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PLoS One. 2012;7(2):e32681. doi: 10.1371/journal.pone.0032681. Epub 2012 Feb 29.

Blue whales respond to anthropogenic noise.

Author information

  • 1Scripps Institution of Oceanography, University of California San Diego, La Jolla, California, United States of America. marumelcon@gmail.com

Abstract

Anthropogenic noise may significantly impact exposed marine mammals. This work studied the vocalization response of endangered blue whales to anthropogenic noise sources in the mid-frequency range using passive acoustic monitoring in the Southern California Bight. Blue whales were less likely to produce calls when mid-frequency active sonar was present. This reduction was more pronounced when the sonar source was closer to the animal, at higher sound levels. The animals were equally likely to stop calling at any time of day, showing no diel pattern in their sensitivity to sonar. Conversely, the likelihood of whales emitting calls increased when ship sounds were nearby. Whales did not show a differential response to ship noise as a function of the time of the day either. These results demonstrate that anthropogenic noise, even at frequencies well above the blue whales' sound production range, has a strong probability of eliciting changes in vocal behavior. The long-term implications of disruption in call production to blue whale foraging and other behaviors are currently not well understood.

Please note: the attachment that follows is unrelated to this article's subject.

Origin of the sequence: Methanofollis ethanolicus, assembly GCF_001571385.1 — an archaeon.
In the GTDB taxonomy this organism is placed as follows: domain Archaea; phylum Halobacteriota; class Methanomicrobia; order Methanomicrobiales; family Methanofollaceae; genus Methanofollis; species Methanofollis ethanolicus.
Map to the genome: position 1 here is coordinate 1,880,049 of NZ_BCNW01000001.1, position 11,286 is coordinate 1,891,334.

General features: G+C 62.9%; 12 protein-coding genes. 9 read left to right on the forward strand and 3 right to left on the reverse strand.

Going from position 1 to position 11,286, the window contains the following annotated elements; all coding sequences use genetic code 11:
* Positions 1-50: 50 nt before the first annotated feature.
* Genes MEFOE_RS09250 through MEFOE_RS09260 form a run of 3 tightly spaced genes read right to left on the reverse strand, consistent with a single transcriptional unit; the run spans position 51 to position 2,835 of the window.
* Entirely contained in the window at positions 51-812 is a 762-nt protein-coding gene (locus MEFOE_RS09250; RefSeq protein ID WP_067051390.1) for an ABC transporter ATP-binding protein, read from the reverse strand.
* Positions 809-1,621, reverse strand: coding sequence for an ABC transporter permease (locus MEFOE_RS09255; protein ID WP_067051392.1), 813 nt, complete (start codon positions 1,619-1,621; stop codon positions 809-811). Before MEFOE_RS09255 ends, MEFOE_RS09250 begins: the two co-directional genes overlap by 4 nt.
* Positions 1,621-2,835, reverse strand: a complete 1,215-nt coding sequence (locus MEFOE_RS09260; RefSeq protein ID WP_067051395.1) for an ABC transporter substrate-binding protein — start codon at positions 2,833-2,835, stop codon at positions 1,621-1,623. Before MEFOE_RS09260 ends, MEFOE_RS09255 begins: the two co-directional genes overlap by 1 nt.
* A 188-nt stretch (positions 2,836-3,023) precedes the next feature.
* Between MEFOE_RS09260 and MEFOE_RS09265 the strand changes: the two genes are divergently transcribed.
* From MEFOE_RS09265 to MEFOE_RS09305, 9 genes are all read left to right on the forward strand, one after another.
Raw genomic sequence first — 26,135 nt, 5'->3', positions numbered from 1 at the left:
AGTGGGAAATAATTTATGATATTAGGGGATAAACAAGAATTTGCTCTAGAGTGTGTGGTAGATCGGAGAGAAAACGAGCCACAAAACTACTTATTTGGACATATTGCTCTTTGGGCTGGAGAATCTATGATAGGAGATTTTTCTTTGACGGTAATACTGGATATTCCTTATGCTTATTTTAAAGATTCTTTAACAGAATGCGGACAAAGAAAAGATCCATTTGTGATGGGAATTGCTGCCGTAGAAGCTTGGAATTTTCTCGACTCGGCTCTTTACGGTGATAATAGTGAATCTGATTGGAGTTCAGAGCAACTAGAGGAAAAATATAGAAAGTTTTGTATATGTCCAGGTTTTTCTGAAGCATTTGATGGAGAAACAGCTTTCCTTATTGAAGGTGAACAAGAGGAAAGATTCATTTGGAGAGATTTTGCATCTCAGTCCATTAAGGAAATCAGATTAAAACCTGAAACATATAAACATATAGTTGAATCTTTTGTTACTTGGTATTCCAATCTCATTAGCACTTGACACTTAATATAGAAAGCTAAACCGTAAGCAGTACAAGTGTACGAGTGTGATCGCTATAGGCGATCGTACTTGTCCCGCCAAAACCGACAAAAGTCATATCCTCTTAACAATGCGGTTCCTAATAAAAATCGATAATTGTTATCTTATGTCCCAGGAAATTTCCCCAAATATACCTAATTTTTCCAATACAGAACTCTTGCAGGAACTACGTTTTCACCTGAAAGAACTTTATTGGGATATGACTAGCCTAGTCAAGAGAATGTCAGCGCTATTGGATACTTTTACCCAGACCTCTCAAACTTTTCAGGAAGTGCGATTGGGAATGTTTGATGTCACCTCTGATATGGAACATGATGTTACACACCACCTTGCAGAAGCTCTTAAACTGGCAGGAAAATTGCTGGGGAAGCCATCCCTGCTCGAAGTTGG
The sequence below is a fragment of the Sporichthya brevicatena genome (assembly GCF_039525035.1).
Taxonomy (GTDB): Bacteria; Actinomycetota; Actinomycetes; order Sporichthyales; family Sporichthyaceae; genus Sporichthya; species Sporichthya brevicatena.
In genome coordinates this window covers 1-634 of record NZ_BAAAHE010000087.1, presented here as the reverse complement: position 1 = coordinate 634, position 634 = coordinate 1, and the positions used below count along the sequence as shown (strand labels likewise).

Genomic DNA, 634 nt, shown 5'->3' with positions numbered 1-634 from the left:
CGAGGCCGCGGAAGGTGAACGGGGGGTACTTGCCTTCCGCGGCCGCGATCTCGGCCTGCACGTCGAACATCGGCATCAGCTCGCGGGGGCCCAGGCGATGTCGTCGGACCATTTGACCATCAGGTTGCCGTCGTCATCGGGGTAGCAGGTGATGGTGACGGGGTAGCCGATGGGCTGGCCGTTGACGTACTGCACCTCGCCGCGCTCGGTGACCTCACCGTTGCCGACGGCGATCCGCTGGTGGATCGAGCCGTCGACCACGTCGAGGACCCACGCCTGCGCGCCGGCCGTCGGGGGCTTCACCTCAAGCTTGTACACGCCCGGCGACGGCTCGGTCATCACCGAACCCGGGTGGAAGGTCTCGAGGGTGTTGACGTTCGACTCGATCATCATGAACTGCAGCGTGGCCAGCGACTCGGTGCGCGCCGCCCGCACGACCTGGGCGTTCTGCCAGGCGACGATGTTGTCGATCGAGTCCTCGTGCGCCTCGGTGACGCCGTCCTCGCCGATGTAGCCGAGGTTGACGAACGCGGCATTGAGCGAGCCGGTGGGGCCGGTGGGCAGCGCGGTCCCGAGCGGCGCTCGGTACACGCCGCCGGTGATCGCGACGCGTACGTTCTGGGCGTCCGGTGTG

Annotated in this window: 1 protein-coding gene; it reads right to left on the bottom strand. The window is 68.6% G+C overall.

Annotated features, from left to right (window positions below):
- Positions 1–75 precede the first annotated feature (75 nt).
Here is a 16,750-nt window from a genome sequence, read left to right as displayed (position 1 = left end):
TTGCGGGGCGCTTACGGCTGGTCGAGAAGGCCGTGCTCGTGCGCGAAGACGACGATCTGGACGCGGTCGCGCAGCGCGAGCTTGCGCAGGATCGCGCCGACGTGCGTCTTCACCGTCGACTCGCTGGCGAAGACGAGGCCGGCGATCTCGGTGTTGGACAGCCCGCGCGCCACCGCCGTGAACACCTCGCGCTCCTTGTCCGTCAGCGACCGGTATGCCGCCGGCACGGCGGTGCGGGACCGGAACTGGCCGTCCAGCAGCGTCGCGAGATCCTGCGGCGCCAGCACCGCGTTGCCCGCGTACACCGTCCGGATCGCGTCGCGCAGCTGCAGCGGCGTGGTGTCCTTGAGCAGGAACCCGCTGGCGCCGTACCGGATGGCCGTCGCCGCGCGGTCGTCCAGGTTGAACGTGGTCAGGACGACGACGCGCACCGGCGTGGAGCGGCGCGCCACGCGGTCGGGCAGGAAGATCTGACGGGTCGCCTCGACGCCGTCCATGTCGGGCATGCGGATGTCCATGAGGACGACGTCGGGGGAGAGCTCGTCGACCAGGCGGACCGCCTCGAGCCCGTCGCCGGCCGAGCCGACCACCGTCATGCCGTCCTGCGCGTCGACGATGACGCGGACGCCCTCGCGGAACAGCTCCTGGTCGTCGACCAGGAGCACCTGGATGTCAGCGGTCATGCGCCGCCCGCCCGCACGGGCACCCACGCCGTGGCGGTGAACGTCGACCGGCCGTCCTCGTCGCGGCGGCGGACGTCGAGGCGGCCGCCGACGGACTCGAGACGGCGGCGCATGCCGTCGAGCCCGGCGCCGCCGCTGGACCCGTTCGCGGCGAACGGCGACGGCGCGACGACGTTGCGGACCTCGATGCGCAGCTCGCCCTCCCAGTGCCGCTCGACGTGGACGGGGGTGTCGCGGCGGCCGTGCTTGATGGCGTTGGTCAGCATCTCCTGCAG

PMID:
22393434
[PubMed - indexed for MEDLINE]
PMCID:
PMC3290562
Free PMC Article

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